Book Review: John Dennehy’s “Illegal”

Following the invasion of Iraq in 2003, John Dennehy left the United States.  The activism that defined his early 20s wasn’t making any headway.  While sitting in a jail cell in Hartford, Connecticut, after being kept awake all night by guards blasting the “Star Spangled Banner” from a boom box, he realized his faith in his ability to change his country had fractured.  His home nation, defined by its blind nationalism and a penchant for war, had left him behind.

my country is going to war; without me

my nation is planning to kill; without me

my president has abandoned peace; without me

Through a chance job listing, he ends up in Cuenca, and later Latacunga, Ecuador.  The next four years of his life are punctuated by revolution, violent love, fear, deportation, border hoping, death threats and a gruesome guinea pig murder.  “Illegal,” Dennehy’s autobiographical first book, spans only 234 pages with epilogue but packs a fair amount of adventure and introspection between its covers.  Dennehy left the United States in search of a contrasting existence, and he finds much of what he’s looking for in Ecuador—for a while.

Prior to leaving the U.S., Dennehy never thought much about the concept and intention of borders, but that changed following a series of dehumanizing experiences between Columbia and Ecuador which came on the heels of a tumultuous, bank-account-draining, deportation back to the United States.

To be deported is to be treated as if you are not a person; you are caged and them dumped somewhere else.  When you are deported, it is not because you committed a crime, it is because you are the crime.

A fiery love story weaves in and out of the narrative, never fully taking over, but propelling the story and inspiring the series of illegal border crossings that anchor the book.  The love described throughout is as intense as the pain it causes—it’s a relationship defined by its polarity, high-highs are often followed by low-lows.  The first quarter of the book is centered around Dennehy experiencing what true revolution looks and feels like; in the last quarter, he realizes he was over-idealizing the movement and its figureheads, including current President of Ecuador Rafael Correa.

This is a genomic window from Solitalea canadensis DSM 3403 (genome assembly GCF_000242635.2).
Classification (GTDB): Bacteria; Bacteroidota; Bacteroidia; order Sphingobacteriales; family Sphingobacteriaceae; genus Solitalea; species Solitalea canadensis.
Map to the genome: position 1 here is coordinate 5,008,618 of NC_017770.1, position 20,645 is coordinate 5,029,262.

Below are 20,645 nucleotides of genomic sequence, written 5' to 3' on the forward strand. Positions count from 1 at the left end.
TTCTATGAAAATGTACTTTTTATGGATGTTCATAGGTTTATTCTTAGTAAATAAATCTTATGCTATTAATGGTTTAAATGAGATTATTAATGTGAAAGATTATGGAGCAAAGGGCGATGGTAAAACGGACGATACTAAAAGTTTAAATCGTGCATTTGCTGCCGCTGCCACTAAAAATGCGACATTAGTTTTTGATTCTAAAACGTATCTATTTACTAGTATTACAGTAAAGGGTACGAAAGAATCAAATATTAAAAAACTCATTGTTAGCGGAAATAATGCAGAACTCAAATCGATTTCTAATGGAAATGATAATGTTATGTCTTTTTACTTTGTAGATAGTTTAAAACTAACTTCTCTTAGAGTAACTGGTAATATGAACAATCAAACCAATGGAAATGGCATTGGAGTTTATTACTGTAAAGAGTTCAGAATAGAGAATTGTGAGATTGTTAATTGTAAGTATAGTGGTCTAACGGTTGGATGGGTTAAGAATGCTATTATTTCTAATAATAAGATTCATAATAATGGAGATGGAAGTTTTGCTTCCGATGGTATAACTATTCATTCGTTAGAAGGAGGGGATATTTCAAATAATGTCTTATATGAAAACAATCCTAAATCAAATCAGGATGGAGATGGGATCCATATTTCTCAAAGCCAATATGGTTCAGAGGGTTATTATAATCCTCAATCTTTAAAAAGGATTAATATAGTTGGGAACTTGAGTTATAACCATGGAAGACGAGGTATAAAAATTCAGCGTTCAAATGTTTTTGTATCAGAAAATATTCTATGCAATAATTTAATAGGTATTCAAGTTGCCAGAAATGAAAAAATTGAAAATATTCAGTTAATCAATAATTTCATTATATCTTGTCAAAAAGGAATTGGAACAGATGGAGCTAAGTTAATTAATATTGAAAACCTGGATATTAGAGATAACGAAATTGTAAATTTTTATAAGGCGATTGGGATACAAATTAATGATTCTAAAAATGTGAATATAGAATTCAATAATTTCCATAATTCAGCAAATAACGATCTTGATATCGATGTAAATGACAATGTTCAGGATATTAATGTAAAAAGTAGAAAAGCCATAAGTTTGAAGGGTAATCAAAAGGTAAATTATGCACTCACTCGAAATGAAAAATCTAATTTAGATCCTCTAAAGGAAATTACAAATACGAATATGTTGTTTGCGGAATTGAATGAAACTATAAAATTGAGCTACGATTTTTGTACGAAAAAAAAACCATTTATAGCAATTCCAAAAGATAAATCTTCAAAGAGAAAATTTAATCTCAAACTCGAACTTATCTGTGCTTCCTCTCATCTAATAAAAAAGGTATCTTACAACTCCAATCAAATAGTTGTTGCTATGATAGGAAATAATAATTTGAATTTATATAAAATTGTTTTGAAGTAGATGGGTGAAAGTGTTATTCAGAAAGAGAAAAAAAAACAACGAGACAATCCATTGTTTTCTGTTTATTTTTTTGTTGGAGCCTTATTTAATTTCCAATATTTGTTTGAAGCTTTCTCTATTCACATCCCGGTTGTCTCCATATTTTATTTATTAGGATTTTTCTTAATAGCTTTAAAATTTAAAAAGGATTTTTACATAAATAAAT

The writing in “Illegal” is not showy; Dennehy is a journalist by trade and thus, the prose is mainly concise and intentionally un-flowery.  The style fits the subject matter quite well.  “Illegal” is about recognizing privilege, questioning barriers, embracing the unknown and loving until your soul cracks wide open.

And the release couldn’t be more timely.  As the Trump administration continues to aggressively push its war on immigrants through verbal demonization, ICE round-ups and deportations, increased border control, and a proposed wall between the U.S. and Mexico, an aggressive humanization of immigrants is paramount.  Now is the time we should be thinking about what borders represent philosophically, and if their existence is a hindrance or a boon to societal advancement, general happiness, and safety.

Dennehy says “Borders are built on the fear of the unknown” and with the rhetoric that defined much of Trump’s successful campaign, it’s hard not to agree.

Though Dennehy admits he has learned to temper his expectations for utopic revolutions, he still clearly pines for a world driven far more by empathy and understanding than fear and aggression.  “Illegal” is a love letter to idealism and hope, and it’s well worth your time.


Buy “Illegal” here.


Disclosure: John Dennehy has contributed to The Overgrown. 



Written by Jesse Mechanic

Jesse Mechanic is the editor in chief of The Overgrown.

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